The Oldest Profession
|The Oldest Profession|
|Directed by||Claude Autant-Lara|
Philippe de Broca
|Produced by||Joseph Bercholz|
|Written by||Jean Aurenche|
|Edited by||Nino Baragli|
Rialto Films (Germany)
Films Gibs (France)
The Oldest Profession (French: Le Plus Vieux Métier du monde) is a 1967 internationally co-produced comedy film. It features contributions from six different film directors, each one doing a segment on prostitution through the ages.
- The Prehistoric Era - cavewoman Brit discovers the power of make up.
- Roman Nights - in Ancient Rome, the Emperor visits a brothel and discovers his wife there.
- Mademoiselle Mimi - during the French Revolution, a young man, Philibert, asks to visit prostitute Mimi while his uncle is being executed next door. He says he has no money but will inherit an estate so Mimi sleeps with him, not knowing it is all a con.
- The Gay Nineties - in the 1890s, stripper Nini persuades an elderly banker to marry her.
- Paris Today - in the present day, prostitute Catherine works from a car driven by her friend, Nadia. When the car is impounded, they use an ambulance instead.
- Anticipation - in the future, a man from outer space visits Earth where prostitution has been automated and divided into its physical and sentimental aspects. He is equally unmoved by "Miss Conversation," who recites romances, and "Miss Physical," a silent bedmate, until he realizes that the mouth is one part of the body that can play a part in both aspects.
- Prehistoric Era (directed by Franco Indovina)
- Michèle Mercier as Brit
- Enrico Maria Salerno as Rak
- Gabriele Tinti as L'uomo del mar (as Gabriel Tinti)
- Roman Nights (directed by Mauro Bolognini)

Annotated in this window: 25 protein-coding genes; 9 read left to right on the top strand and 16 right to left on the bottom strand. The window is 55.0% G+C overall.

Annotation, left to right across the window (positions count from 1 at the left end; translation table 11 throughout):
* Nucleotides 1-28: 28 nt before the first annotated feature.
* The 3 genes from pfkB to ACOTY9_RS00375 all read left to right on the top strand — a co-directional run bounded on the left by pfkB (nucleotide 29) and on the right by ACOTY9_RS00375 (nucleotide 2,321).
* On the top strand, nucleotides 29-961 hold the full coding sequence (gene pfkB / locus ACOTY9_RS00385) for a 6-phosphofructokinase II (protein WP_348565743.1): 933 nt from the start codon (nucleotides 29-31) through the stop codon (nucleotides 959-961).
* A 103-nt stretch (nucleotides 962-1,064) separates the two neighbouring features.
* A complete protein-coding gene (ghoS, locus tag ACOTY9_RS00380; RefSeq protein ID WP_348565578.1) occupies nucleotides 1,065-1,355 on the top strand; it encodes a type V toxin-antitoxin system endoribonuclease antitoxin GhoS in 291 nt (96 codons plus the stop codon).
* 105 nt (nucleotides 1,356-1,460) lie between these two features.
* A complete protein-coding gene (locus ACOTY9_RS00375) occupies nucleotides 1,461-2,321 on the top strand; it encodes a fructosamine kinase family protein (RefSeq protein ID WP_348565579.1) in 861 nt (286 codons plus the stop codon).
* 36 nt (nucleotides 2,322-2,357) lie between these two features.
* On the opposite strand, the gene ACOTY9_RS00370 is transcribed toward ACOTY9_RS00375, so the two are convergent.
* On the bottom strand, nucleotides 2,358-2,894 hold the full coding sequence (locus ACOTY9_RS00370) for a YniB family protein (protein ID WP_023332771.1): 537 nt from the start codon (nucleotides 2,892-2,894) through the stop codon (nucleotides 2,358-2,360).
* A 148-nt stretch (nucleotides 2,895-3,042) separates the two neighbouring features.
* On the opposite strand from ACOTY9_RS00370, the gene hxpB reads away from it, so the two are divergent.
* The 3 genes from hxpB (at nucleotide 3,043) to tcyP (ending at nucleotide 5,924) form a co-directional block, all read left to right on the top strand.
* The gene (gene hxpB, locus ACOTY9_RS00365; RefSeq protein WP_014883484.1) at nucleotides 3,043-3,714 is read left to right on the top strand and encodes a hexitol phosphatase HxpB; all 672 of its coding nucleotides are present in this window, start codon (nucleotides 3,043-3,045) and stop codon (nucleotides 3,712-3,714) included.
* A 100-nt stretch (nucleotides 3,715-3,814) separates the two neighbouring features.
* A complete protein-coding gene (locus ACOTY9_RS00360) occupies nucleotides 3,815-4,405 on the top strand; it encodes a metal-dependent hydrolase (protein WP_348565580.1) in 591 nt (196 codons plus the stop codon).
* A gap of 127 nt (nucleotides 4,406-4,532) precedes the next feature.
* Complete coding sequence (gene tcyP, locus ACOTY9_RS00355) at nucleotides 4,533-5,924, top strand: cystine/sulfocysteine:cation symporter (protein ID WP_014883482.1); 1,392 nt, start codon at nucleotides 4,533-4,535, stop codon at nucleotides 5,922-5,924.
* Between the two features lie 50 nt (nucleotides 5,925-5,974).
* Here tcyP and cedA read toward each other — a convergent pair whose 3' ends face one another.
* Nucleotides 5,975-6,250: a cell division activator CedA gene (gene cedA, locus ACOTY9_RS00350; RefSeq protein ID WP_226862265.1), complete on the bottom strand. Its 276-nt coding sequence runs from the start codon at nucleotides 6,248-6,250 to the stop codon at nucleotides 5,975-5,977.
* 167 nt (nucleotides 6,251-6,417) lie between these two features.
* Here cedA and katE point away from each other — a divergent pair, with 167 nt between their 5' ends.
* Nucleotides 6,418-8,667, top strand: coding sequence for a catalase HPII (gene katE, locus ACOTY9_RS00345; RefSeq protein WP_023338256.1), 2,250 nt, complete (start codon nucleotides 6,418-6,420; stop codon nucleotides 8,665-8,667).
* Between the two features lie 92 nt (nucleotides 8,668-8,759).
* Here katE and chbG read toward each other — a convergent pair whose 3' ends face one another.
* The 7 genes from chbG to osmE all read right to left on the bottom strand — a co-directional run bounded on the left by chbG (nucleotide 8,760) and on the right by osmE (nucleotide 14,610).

- Elsa Martinelli as Domitilla
- Gastone Moschin as Flavius
- Giancarlo Cobelli as Menippo, le poète
- Gianni Solaro as Un invité
- Luigi Leoni as Un esclave
- Mademoiselle Mimi (directed by Phillipe de Broca)
- Jeanne Moreau as Mimi
- Jean-Claude Brialy as Philibert
- Jean Richard as Le commissaire du peuple
- Jacques Monod as Un homme du peuple
- Catherine Samie as Toinette
- Gérard Lartigau as Antoine
- Albert Rémy as Frenchman with 2 sous
- Pierre Tornade as Le déménageur
- The Gay Nineties (directed by Michael Pfleghar)
- Paris Today (directed by Claude Autant-Lara)
- Nadia Gray as Nadia
- France Anglade as Catherine
- Jacques Duby as Le gendarme
- Francis Blanche as Le docteur
- Marcel Dalio as Me Vladimir Leskov
- Gabriel Gobin as Un monsieur choqué
- Laure Paillette as Une locataire
- Jacques Marin as Un agent de police
- Anticipation (directed by Jean-Luc Godard)
Raquel Welch was the only American in the cast.
The rights to distribute the film in the US and English-speaking Canada were purchased by Jack Harris. Harris later wrote in his memoirs he was attracted by the chance to work on "a brand new film, produced like a major Hollywood picture, featuring Raquel Welch and some of the hottest female stars in the world... It was a big disappointment as a theatrical entry. However through the years, between theatres, television and home video, it has never lost is popularity and has treated me very well."
The Los Angeles Times thought the film was "ruined by some of the worst dubbing in recent memory".
- Canby, Vincent. "NY Times.com: The Oldest Profession". nytimes.com. Retrieved 29 January 2010.
- Canby, Vincent (8 November 1968). "Movie Review: The Oldest Profession". nytimes.com. Archived from the original on 26 April 2011. Retrieved 29 January 2010.
- 'Oldest Profession' Cast Set Martin, Betty. Los Angeles Times (1923-Current File) [Los Angeles, Calif] 21 January 1967: 18.
- PRESENTING THE FATHER OF 'THE BLOB' Edwards, Dennis. Los Angeles Times (1923-Current File) [Los Angeles, Calif] 28 December 1980: o6.
- Jack H. Harris, Father of the Blob, 2015
- 'Oldest Profession' at the Music Hall Thomas, Kevin. Los Angeles Times (1923-Current File) [Los Angeles, Calif] 29 June 1968: b7.